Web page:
Organ donation is a topic that sometimes we discuss before our death and may have a someday I’ll get to it approach. Jeni and I both have our stories to share and had very different experiences with this topic.. There isn’t a right or wrong way to go about this but, we want you to be prepared for the conversation after death.
Teresa’s story - Kris and I had agreed we both were organ donors and had checked the little box on the drivers license renewals. We had the organ donor sticker on our license. I wasn’t prepared for the event and answering those questions.
On the day he died, I wasn’t prepared or even remembering that we agreed on organ donation. The phone call came at 7:10pm - I remember looking at the clock on the stove. I picked up to see who the blank was calling me now before one of the well meaning friends answered for me. The nicest lady informed me she was from the organ donation place (or whatever it was) and she was so sorry for my loss but she needed to ask me questions so that they could harvest Kris’s organs. I remember sitting in the rocking chair tears streaming down my face thinking at least some good can come of this awful day. Kris always was there to help anyone out and after death he wanted to continue to do good. The lady asked me about his various body parts and did I release them for organ donation. It was a weirdly comforting and horrible feeling going through his body parts from feet towards his head. I don’t remember much other than sniffling and un-huh ing as I mouthed who it was to my friends and they all sat around crying with me. I was on the phone for what seemed like forever, about 45 minutes answering all of her questions. I was feeling a tiny bit of good may come out of this horrible day. Until the last question.
“I need to ask you one more question, and no one ever says yes.”
“Did Kris ever live in the UK at any time for 3 months or more during 1980 - 1996?” she asked.
“Um, Yes, we did in 1992-1993.” I replied remembering fondly our time living and working in the UK and meeting life long friends traveling Europe and working.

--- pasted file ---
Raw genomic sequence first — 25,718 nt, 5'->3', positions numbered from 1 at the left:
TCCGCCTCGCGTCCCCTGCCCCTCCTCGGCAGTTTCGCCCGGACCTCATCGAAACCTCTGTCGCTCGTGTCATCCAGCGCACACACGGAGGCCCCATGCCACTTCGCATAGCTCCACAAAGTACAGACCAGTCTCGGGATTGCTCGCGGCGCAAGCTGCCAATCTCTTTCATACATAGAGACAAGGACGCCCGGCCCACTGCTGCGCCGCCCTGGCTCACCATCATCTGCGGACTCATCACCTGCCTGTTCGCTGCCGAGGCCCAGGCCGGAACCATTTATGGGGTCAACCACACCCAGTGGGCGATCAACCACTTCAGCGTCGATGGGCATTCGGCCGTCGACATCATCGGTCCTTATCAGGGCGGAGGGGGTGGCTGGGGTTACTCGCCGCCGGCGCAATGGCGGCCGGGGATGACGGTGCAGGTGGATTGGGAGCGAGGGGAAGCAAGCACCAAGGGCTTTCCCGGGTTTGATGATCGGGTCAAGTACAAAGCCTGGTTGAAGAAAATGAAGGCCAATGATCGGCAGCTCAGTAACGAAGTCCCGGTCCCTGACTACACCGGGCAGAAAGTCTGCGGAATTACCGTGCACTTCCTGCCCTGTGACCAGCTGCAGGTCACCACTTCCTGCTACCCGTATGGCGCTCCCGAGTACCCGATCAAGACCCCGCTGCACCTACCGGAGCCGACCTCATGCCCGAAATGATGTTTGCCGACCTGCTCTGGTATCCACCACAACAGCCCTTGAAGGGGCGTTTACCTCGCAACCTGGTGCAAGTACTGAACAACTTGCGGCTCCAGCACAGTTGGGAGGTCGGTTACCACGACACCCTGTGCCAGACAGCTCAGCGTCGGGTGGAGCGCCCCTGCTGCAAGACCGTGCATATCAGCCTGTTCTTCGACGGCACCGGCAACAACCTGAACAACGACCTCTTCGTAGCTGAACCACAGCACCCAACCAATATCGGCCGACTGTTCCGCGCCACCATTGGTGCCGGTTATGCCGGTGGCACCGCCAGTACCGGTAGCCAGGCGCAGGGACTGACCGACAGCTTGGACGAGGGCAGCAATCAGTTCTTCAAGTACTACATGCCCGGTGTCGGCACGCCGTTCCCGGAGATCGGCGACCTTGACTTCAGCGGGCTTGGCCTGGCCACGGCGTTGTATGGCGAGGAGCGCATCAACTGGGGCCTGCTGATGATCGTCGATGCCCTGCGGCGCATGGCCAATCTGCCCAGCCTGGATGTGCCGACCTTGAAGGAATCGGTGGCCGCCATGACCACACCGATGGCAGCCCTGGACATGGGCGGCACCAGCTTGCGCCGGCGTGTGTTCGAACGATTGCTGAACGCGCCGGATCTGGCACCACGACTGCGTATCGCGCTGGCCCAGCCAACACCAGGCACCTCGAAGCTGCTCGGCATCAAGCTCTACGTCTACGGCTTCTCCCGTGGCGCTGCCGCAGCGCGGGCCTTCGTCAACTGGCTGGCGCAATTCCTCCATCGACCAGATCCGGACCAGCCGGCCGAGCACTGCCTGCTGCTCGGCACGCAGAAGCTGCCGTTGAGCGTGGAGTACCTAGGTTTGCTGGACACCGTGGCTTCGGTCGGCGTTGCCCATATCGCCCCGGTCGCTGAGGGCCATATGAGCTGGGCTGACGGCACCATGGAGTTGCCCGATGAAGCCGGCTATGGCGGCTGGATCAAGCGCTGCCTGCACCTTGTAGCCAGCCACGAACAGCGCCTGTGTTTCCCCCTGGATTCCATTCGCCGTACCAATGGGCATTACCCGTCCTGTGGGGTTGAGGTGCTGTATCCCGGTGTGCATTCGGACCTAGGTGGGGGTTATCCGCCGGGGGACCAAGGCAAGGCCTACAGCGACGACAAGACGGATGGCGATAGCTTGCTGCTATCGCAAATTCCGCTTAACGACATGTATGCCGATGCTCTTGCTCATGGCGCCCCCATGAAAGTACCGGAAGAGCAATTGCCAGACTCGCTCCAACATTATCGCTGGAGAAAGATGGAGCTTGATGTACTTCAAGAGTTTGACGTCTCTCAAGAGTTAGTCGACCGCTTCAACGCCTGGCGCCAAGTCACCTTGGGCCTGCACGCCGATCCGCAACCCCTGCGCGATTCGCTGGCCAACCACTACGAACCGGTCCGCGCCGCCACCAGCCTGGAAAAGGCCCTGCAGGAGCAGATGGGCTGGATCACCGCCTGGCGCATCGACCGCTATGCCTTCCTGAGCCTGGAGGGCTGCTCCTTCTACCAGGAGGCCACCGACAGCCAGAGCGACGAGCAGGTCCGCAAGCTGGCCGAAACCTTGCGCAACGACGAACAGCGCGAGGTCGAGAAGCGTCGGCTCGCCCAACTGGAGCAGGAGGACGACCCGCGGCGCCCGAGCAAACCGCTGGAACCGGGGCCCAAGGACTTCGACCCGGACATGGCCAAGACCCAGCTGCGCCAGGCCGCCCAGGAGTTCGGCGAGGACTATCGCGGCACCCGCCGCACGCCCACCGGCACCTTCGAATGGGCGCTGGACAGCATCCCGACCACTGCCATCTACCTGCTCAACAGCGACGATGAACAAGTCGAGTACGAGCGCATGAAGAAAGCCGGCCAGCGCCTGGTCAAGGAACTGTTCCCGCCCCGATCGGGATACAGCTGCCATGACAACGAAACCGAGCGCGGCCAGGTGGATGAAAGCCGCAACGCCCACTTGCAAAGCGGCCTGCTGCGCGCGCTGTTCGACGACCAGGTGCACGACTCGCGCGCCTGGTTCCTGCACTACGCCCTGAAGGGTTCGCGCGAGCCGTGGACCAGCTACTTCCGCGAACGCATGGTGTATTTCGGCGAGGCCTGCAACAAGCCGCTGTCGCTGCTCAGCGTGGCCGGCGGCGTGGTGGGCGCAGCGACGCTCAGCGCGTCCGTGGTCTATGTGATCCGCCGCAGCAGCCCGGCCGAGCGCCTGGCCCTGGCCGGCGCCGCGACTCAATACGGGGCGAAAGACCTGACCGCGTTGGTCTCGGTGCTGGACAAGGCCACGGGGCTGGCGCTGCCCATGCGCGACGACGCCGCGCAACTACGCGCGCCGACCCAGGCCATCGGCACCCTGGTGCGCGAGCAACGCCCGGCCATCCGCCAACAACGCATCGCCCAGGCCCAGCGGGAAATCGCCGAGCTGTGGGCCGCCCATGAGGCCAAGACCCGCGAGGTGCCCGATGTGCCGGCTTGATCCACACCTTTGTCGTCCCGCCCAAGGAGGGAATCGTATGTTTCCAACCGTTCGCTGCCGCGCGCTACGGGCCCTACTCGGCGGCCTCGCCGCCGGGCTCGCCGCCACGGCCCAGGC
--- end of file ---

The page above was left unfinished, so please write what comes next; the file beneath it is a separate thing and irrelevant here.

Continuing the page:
“Oh, no, I’m so sorry, this means that none of his organs are eligible for organ donation.” she tearfully replied.
“What? Nothing? He was a healthy 40yr old?” I screeched at her.
“I know I’m so sorry, let me, see, it looks like his corneas may be eligible.” she replied.
I don’t remember anything else from the call other than feeling even worse and deflated, my job had taken us to the UK and now I couldn’t even honor his last wishes about organ donation. I was angry and felt guilty. It was my fault his organs couldn’t be donated. It was my job that had taken us out of the country and my job that denied me this last piece of comfort. I raged cursing a storm afterwards. It just wasn’t fair and I couldn’t even do that right. The anger and guilt overwhelmed me.
A reasonably healthy 40yr old man and just his corneas maybe could be of use?!?! What the HELL? I never even got to find out if they did use them...
As I write this today, 110,000 people are waiting for life saving transplants. There’s fewer to come by now due to the pandemic so I understand. I’m a firm supporter of organ donation and maybe someday my organs will be deemed safe for transplant. It still saddens me that he wasn’t able to give his organs to anyone.
Jeni’s Story -
We had never talked about the what if something happened. We were not even in our forties...so the thought of one of us dying had not come up in conversation. He avoided life insurance as it required a physical and he didn’t want to do it. Organ donation was definitely not a discussion that we had covered in our time together.